Four Steps Organizations Can Take To Establish AI Standards


Artificial intelligence (AI) is evolving rapidly. According to multinational professional services company, Accenture, businesses spent $306 billion USD on AI applications over the past three years. Despite the advancement of AI, there are currently no specific ethical regulations around the technology—though some governments, including the European Union, are working to establish them. Meanwhile, many organizations are beginning to develop AI standards that will ensure their applications are trustworthy and safe for customers. For example, IBM has taken major steps to build trustworthiness for its AI applications, including the creation of an AI ethics board and AI policies, such as the company’s Principles for Trust and Transparency

How Can Organizations Establish AI Standards?

When you receive a meal at a restaurant, you know the food is likely safe to eat. This is because a level of trust exists across the various professionalized fields—the farmers, suppliers, ingredient manufacturers, and restaurant staff who worked to create the meal. However, when it comes to the various stakeholders who are developing AI applications, fewer professionalized roles exist. Furthermore, these roles are not well known among the public. Much like food industry stakeholders, which all must follow specific standards, AI developers should also establish standards that ensure trust.

Successful AI developers establish “tactics of professionalization” across their organizations. According to Fernando Lucini, Global Lead Data Science & ML Engineering — Applied Intelligence at Accenture, developers should set up committed multidisciplinary teams, train their employees, and clearly define who within the organization is accountable for the consequences of their AI systems. To achieves this level of professionalization, he recommends the following steps:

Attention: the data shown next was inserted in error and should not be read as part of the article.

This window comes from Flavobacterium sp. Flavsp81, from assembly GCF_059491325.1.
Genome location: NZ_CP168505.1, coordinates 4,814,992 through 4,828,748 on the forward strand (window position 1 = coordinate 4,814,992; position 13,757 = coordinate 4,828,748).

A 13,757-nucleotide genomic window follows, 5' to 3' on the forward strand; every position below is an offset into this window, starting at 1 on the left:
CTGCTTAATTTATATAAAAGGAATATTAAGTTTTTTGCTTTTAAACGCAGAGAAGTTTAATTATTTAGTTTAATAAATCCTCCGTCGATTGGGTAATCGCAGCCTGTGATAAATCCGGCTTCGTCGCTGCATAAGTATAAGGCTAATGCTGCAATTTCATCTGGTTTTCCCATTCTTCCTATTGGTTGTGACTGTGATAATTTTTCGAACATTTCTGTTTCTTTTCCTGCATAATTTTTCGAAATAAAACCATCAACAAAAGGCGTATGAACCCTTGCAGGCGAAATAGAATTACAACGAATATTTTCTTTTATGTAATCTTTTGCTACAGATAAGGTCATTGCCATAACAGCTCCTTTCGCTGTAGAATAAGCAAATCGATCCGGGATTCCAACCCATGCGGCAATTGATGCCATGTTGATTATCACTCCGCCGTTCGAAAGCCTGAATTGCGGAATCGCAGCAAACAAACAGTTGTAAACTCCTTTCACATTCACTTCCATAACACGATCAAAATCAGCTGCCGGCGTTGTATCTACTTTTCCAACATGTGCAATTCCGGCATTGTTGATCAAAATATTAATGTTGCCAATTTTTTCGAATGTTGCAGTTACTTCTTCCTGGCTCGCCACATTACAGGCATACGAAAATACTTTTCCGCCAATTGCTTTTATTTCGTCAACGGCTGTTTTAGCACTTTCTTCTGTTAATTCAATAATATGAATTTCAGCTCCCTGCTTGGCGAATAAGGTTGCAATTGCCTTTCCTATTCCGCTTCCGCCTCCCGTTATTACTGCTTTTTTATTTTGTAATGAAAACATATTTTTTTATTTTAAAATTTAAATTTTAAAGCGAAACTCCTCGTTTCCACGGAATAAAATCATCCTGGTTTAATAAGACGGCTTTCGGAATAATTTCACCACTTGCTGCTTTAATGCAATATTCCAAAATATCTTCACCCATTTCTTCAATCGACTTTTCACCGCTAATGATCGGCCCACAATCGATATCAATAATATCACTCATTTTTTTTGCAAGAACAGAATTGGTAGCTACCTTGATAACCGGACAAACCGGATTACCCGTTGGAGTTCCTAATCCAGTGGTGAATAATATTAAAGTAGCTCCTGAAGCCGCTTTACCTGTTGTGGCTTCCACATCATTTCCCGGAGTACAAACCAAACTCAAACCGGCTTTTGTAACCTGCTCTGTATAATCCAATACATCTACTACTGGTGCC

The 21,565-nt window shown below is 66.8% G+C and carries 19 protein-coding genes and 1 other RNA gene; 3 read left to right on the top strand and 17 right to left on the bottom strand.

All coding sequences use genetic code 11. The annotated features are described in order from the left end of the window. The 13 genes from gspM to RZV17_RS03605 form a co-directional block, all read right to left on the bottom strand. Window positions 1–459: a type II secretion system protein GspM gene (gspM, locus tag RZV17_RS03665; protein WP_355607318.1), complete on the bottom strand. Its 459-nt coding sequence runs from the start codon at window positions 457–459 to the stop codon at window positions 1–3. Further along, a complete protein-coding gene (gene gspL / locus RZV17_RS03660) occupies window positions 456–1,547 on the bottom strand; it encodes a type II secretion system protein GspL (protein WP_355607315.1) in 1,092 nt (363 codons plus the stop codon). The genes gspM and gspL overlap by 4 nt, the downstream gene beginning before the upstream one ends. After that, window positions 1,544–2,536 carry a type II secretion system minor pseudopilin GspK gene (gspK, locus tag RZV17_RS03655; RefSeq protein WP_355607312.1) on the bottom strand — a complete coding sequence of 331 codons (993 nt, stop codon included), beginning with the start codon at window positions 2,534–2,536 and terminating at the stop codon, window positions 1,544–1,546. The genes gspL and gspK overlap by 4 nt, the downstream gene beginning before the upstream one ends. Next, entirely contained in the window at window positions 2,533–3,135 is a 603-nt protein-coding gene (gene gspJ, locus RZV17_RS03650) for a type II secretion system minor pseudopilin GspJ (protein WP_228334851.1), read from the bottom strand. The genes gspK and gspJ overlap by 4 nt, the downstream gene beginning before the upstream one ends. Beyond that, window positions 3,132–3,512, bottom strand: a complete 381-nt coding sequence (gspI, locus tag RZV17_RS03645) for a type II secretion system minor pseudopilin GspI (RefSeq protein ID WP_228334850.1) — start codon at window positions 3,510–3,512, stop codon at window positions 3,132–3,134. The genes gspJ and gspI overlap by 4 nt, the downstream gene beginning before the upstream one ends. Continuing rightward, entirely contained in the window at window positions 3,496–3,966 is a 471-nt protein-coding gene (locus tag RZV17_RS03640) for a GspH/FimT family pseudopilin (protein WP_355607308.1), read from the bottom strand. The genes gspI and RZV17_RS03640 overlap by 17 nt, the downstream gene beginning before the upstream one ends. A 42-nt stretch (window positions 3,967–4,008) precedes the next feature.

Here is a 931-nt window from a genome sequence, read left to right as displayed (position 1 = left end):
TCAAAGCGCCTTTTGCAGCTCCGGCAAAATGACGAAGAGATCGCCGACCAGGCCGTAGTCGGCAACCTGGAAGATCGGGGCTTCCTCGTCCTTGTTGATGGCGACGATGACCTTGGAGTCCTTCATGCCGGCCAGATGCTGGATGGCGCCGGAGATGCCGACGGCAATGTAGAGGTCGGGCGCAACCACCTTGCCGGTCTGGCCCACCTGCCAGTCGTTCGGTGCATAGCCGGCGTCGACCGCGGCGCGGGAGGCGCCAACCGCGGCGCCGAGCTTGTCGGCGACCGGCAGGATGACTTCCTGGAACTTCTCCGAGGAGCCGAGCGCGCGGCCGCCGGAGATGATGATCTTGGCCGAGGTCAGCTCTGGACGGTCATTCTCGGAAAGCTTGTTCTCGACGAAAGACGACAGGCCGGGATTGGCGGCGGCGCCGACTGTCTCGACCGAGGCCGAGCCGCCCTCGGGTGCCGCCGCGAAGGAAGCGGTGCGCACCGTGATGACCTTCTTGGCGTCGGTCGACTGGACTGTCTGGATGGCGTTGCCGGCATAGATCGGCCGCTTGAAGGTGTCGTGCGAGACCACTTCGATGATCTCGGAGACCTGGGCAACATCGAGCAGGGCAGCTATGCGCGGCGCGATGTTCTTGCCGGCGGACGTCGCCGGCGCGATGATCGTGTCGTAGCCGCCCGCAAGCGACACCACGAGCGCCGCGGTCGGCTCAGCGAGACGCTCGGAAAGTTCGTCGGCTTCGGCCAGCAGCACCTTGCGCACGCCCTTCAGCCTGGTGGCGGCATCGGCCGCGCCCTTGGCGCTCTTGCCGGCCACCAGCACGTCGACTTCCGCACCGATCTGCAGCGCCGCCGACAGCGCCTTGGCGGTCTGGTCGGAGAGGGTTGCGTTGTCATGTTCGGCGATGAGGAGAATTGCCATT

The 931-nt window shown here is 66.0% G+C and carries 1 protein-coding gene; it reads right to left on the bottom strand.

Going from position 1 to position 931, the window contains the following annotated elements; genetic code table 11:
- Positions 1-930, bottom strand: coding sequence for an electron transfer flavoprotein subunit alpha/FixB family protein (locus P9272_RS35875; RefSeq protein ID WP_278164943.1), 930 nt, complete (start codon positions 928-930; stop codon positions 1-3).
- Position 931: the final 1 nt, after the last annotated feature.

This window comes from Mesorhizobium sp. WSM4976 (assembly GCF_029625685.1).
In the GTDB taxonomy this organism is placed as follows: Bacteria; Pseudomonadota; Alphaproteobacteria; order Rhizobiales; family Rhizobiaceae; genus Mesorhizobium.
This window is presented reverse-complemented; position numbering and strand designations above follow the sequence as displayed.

1. Set up definable AI roles within your organization: In professionalized industries like food and agriculture, the roles of teams and individuals responsible for the final product are clearly established and understood. The same rule needs to apply to the role of your AI professionals.
  2. Train and educate your AI professionals: Companies need to understand the skills gaps in their AI workforce and provide the necessary supplemental training and education. To keep training consistent, companies should establish career levels for AI professionals and prerequisites. This includes training and coursework designed to help define clear paths for moving up the ranks.
  3. Establish formal AI processes: Professionalized industries have a standard way of testing and evaluating products and services. Companies involved in the development of AI need to create similar processes for developing, deploying, and managing AI systems. For instance, they should create clear guidance for employees and teams on how to work with one another. These guidelines should also cover select technologies for the creation of AI and how to then apply those technologies.
  4. AI literacy must be democratized across organizations: Organizations need to ensure all departments are educated in AI, even if they do not work directly with the technology. For example, the more your marketing team knows about the AI technology behind an application, the better they will be at communicating its benefits to customers.

Establishing AI Standards for Your Organization

Artificial intelligence continues to spread across various industries, including healthcare, manufacturing, transportation, and finance among others. It’s vital to keep in mind rigorous ethical standards designed to protect the end-user when leveraging these new digital environments.

Check out AI Standards: Roadmap for Ethical and Responsible Digital Environments, a new five-course program available on the IEEE Learning Network (ILN) today.


Rossi, Francesca. (5 November 2020). How IBM Is Working Toward a Fairer AI. Harvard Business Review.

Lucini, Fernando. (24 September 2020). Getting AI results by “going pro.” Accenture Research Report.

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